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Growing Your Own 101 by Cold War Organics: Harvest, Drying, Trimming, Curing and Storage

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Heady Vermont Staff
Heady Vermont Staff 5 Oct 2019

This article has been adapted from Paul Sachs’ Growing Your Own 101 article at ColdWarOrganics.com.

There are two ways to determine when plants are ready to harvest and using both will often give a more accurate verification than using just one. The first is to examine the pistils (hairs) of the female flower. If the pistils are straight and white, the plant is not ready to harvest.

The second method is to watch the trichomes (a.k.a., frost or sugar). You’ll need a strong jeweler’s magnifying lens to do this. The trichomes will change from clear to cloudy when the plant is ready to harvest. If the pistils are still straight and white, then there’s no need to examine the trichomes. When half or more of the pistils turn orange or brown and curl back inwards, then it’s time to look at the trichomes. When the trichomes turn cloudy, the plant’s THC content is at its peak. It’s time to harvest.

Pruning the leaves of the plant while it’s still standing is a common practice.

NOTE: cold, damp fall conditions outdoors may hasten harvest time not because plants are ready sooner but because they are more susceptible to disease. A plant should be harvested at the first sign of disease (usually bud rot). THC content may not be peaking but something is better than nothing, which is what you may end up with. Disease can spread rapidly.

Pruning the leaves of the plant while it’s still standing is a common practice. The leaf stems (petioles) are sticking straight out and are more easily accessed. The big, lower fan leaves can actually be removed days before harvest. More of the trimming done now reduces the finish work later and allows the buds to dry more evenly.

Try to remove as much of the leaf material as possible even if there’s frost on them. Leaves often burn harsh and can irritate the lungs and throat.

Once preliminary trimming is done, the plant can be harvested and hung indoors to dry. If the plant is very big, cut the branches off and hang them separately. Don’t rush the drying. Room temperature with normal humidity is ideal. Buds can be removed once the branches are dry enough to snap or crackle when you bend them or when the buds break off the branch easily.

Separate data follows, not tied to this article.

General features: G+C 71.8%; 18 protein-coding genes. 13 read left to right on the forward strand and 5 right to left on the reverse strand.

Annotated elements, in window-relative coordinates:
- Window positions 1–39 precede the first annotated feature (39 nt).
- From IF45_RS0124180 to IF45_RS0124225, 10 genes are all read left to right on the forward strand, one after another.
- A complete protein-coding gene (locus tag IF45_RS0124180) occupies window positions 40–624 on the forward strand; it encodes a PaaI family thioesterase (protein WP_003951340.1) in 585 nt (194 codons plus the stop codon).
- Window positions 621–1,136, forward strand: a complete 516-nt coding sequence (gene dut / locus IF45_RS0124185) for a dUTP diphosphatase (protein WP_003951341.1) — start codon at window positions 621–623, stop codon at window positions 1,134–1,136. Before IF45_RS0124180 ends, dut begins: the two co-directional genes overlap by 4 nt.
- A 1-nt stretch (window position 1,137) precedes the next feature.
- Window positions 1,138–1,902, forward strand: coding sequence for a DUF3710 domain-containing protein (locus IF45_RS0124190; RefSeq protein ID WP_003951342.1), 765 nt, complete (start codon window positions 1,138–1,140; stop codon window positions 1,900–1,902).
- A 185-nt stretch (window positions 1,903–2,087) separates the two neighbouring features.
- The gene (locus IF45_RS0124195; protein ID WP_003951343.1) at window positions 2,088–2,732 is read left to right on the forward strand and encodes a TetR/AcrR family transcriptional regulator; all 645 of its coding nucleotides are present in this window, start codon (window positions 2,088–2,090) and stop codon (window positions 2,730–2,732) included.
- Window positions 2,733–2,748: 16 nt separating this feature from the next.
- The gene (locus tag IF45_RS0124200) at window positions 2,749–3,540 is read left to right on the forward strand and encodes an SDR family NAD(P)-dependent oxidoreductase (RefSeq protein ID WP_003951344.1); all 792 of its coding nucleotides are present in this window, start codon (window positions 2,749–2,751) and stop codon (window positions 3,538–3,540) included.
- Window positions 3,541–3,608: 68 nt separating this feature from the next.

Final trimming or manicuring can be done when buds are removed from the branches. Try to remove as much of the leaf material as possible even if there’s frost on them. Leaves often burn harsh and can irritate the lungs and throat. Sugar leaves don’t have nearly the THC concentration of the inner nugs. Well-trimmed buds more nearly approach uniform moisture content and are overall, more flavorful. Frosty trimmings can be used for edibles or tinctures.

If at any time an ammonia or moldy smell is evident when you open the jar, take the buds out and spread them out to dry for a few days.

Proper curing brings out the best flavor and potency from your buds. Once manicured, buds should be put in a sealable jar and stored in a dark, cool location. Through the first few weeks, the jar should be opened for a few minutes (several times/day) to allow oxygen in and moisture out (a.k.a. burping).

If at any time an ammonia or moldy smell is evident when you open the jar, take the buds out and spread them out to dry for a few days. After a few weeks of burping, you can reduce the frequency to once every few days. Buds are typically ready to smoke after about the 4th week of curing but continue to improve for another month or more (if you can stand waiting).

Don’t store buds in plastic containers or bags and don’t put them in the refrigerator or freezer. Keep them in glass air-tight jars in a cool, dark environment.

Storage is important if you want to maintain the quality of buds for longer periods of time. If you’ve harvested enough weed to last more than a couple of months, here are some things you can do to preserve your weed’s quality.

Don’t store buds in plastic containers or bags and don’t put them in the refrigerator or freezer. Keep them in glass air-tight jars in a cool, dark environment. Don’t keep jars near anything that gives off heat and don’t store roaches, pipes, grinders, or any other paraphernalia in the same container with your buds. They tend to smell bad and so will your weed.

The recommended RH level for cannabis buds is between 59% and 63%.

There are some commercially available two-way, humidity control materials such as Boveda that can help preserve freshness. These products will either draw moisture from flowers if they’re too moist or increase humidity in the container if they’re too dry.

Manufacturers of these products make them in different relative humidity (RH) levels for different stored materials such as food, tobacco, or herbs. The recommended RH level for cannabis buds is between 59% and 63%.

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